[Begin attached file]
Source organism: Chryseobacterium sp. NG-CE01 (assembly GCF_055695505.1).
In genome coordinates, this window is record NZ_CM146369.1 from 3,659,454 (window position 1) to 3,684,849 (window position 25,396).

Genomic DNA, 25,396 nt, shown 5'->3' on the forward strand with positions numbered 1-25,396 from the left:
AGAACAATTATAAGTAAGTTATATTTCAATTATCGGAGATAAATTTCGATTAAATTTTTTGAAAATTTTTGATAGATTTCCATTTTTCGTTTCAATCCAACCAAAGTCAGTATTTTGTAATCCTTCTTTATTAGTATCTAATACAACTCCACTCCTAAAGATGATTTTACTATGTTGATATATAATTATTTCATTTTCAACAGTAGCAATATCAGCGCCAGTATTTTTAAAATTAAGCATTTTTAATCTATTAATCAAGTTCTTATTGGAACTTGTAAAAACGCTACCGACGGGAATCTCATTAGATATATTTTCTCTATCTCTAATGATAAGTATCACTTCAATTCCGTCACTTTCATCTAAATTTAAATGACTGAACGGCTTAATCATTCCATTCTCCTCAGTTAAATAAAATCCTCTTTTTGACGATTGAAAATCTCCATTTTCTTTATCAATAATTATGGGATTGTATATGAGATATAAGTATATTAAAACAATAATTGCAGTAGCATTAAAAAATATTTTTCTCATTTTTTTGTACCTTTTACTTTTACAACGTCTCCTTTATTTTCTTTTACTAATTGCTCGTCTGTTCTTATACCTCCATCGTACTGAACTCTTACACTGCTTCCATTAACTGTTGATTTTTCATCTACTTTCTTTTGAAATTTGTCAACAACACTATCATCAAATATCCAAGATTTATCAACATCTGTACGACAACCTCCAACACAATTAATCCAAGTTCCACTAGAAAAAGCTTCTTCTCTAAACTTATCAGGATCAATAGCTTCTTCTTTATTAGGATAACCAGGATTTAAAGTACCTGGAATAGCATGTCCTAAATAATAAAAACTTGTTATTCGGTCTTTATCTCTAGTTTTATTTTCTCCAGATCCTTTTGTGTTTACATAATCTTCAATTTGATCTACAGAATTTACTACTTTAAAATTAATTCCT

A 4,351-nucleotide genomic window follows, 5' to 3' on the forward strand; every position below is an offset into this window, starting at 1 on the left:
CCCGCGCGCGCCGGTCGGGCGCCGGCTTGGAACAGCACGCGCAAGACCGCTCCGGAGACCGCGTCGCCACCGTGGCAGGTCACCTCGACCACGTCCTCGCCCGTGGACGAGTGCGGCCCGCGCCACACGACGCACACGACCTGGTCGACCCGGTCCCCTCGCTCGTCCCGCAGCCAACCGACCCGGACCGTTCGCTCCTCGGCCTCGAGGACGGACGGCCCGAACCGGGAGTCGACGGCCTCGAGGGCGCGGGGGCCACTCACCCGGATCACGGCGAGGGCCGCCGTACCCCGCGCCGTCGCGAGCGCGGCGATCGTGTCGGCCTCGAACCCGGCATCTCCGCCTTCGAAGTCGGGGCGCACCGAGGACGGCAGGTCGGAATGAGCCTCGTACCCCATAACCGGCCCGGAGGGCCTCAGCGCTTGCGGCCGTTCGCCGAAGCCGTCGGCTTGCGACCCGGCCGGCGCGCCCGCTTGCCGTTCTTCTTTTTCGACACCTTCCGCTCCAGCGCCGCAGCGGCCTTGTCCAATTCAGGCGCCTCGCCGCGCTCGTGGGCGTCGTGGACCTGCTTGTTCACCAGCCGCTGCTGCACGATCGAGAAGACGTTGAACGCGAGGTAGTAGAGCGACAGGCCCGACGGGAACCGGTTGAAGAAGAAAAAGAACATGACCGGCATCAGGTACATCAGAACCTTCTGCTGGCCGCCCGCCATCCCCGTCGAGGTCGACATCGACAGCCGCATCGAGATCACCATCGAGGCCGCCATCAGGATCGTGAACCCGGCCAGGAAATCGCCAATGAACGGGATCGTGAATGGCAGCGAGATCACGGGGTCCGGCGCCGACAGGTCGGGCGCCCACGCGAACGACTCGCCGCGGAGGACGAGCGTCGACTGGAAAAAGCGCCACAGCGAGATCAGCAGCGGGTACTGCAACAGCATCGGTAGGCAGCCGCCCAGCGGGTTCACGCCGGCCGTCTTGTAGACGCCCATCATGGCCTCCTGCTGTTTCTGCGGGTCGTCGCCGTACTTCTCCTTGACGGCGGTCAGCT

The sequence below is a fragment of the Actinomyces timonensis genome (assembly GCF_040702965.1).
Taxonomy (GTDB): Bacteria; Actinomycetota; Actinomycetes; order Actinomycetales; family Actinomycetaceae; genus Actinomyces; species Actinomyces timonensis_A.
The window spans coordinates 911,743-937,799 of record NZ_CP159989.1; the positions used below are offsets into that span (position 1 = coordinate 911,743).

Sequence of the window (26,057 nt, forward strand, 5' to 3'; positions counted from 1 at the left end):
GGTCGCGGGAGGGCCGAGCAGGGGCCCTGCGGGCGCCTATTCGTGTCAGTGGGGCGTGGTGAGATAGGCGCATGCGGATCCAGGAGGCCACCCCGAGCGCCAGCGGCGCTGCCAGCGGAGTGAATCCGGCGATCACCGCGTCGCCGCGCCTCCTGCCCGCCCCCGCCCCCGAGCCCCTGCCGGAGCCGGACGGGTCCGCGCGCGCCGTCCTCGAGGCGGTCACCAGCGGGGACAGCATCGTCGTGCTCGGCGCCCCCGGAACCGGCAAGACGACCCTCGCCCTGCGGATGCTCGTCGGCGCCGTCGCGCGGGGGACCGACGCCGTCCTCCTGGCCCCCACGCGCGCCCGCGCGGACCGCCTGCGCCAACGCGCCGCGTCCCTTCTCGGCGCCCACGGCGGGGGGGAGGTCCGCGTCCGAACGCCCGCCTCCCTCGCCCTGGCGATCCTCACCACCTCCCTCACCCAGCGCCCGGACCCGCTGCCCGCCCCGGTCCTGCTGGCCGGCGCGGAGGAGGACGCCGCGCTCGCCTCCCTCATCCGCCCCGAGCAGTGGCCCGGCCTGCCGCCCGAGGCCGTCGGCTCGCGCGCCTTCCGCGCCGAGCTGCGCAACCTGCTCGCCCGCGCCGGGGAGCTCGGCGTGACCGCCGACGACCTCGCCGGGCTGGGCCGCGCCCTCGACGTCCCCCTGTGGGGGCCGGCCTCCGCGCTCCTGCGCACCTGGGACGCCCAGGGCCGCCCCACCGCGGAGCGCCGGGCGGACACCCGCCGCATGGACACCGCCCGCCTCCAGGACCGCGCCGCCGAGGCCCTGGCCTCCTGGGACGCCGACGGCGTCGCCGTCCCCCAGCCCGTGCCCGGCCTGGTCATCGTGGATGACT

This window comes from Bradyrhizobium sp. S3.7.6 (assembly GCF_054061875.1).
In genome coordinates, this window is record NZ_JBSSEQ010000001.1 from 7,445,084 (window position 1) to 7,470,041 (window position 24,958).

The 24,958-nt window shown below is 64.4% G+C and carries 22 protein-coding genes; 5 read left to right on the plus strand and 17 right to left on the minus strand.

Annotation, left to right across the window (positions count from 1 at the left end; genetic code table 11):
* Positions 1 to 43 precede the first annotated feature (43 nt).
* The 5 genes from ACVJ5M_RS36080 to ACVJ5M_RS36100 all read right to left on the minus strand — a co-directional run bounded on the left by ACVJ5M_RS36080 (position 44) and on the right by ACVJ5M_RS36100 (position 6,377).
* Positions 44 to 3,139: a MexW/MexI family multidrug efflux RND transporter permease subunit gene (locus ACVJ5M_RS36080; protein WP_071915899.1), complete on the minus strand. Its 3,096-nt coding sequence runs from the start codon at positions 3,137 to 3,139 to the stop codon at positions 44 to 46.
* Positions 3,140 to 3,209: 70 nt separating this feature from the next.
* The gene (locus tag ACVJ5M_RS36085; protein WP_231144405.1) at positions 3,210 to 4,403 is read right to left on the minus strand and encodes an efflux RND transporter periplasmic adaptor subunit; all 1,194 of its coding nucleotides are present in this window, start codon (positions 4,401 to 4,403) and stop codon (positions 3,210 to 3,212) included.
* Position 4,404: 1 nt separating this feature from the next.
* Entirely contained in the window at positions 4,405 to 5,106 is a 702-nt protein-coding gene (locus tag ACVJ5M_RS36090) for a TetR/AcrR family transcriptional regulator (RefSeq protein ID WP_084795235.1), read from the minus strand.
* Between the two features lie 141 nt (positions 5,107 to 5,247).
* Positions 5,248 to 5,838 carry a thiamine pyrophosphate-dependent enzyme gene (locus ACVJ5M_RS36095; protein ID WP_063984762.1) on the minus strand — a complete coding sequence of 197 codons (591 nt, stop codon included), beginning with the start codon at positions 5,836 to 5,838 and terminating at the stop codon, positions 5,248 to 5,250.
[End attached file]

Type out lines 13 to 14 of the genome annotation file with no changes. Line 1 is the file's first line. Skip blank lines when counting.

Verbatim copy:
In genome coordinates, this window is record NZ_JBSSEQ010000001.1 from 7,445,084 (window position 1) to 7,470,041 (window position 24,958).

The 24,958-nt window shown below is 64.4% G+C and carries 22 protein-coding genes; 5 read left to right on the plus strand and 17 right to left on the minus strand.